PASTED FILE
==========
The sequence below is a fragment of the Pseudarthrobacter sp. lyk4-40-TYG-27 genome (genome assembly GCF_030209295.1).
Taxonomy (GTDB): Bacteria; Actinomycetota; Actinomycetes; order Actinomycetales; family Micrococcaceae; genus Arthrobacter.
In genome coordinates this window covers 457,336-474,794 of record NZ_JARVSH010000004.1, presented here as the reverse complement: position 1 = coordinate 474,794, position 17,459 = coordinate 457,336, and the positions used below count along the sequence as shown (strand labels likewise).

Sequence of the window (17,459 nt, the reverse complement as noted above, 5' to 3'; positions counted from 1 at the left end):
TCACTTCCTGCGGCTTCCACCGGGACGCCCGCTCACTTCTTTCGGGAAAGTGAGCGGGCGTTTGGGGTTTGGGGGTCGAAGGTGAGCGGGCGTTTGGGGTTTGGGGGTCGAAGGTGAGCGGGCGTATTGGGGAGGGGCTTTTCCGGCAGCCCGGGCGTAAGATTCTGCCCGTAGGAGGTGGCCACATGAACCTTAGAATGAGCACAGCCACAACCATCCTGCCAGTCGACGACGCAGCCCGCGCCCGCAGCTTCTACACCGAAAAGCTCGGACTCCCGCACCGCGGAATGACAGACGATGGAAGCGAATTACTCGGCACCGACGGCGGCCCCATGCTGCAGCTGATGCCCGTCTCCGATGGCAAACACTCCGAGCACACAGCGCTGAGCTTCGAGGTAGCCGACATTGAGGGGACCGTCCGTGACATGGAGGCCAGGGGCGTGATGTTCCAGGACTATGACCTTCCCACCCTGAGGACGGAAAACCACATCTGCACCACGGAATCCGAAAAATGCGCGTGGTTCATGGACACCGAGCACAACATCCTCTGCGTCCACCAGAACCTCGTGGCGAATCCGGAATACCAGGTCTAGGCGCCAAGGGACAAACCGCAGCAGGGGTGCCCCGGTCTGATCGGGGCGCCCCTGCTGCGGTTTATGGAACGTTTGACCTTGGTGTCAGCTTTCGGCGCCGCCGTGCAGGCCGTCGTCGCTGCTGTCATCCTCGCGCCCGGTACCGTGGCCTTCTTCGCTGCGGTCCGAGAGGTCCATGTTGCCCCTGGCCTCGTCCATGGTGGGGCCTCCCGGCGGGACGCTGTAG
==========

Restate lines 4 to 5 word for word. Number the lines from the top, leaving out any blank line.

Sequence of the window (17,459 nt, the reverse complement as noted above, 5' to 3'; positions counted from 1 at the left end):
TCACTTCCTGCGGCTTCCACCGGGACGCCCGCTCACTTCTTTCGGGAAAGTGAGCGGGCGTTTGGGGTTTGGGGGTCGAAGGTGAGCGGGCGTTTGGGGTTTGGGGGTCGAAGGTGAGCGGGCGTATTGGGGAGGGGCTTTTCCGGCAGCCCGGGCGTAAGATTCTGCCCGTAGGAGGTGGCCACATGAACCTTAGAATGAGCACAGCCACAACCATCCTGCCAGTCGACGACGCAGCCCGCGCCCGCAGCTTCTACACCGAAAAGCTCGGACTCCCGCACCGCGGAATGACAGACGATGGAAGCGAATTACTCGGCACCGACGGCGGCCCCATGCTGCAGCTGATGCCCGTCTCCGATGGCAAACACTCCGAGCACACAGCGCTGAGCTTCGAGGTAGCCGACATTGAGGGGACCGTCCGTGACATGGAGGCCAGGGGCGTGATGTTCCAGGACTATGACCTTCCCACCCTGAGGACGGAAAACCACATCTGCACCACGGAATCCGAAAAATGCGCGTGGTTCATGGACACCGAGCACAACATCCTCTGCGTCCACCAGAACCTCGTGGCGAATCCGGAATACCAGGTCTAGGCGCCAAGGGACAAACCGCAGCAGGGGTGCCCCGGTCTGATCGGGGCGCCCCTGCTGCGGTTTATGGAACGTTTGACCTTGGTGTCAGCTTTCGGCGCCGCCGTGCAGGCCGTCGTCGCTGCTGTCATCCTCGCGCCCGGTACCGTGGCCTTCTTCGCTGCGGTCCGAGAGGTCCATGTTGCCCCTGGCCTCGTCCATGGTGGGGCCTCCCGGCGGGACGCTGTAG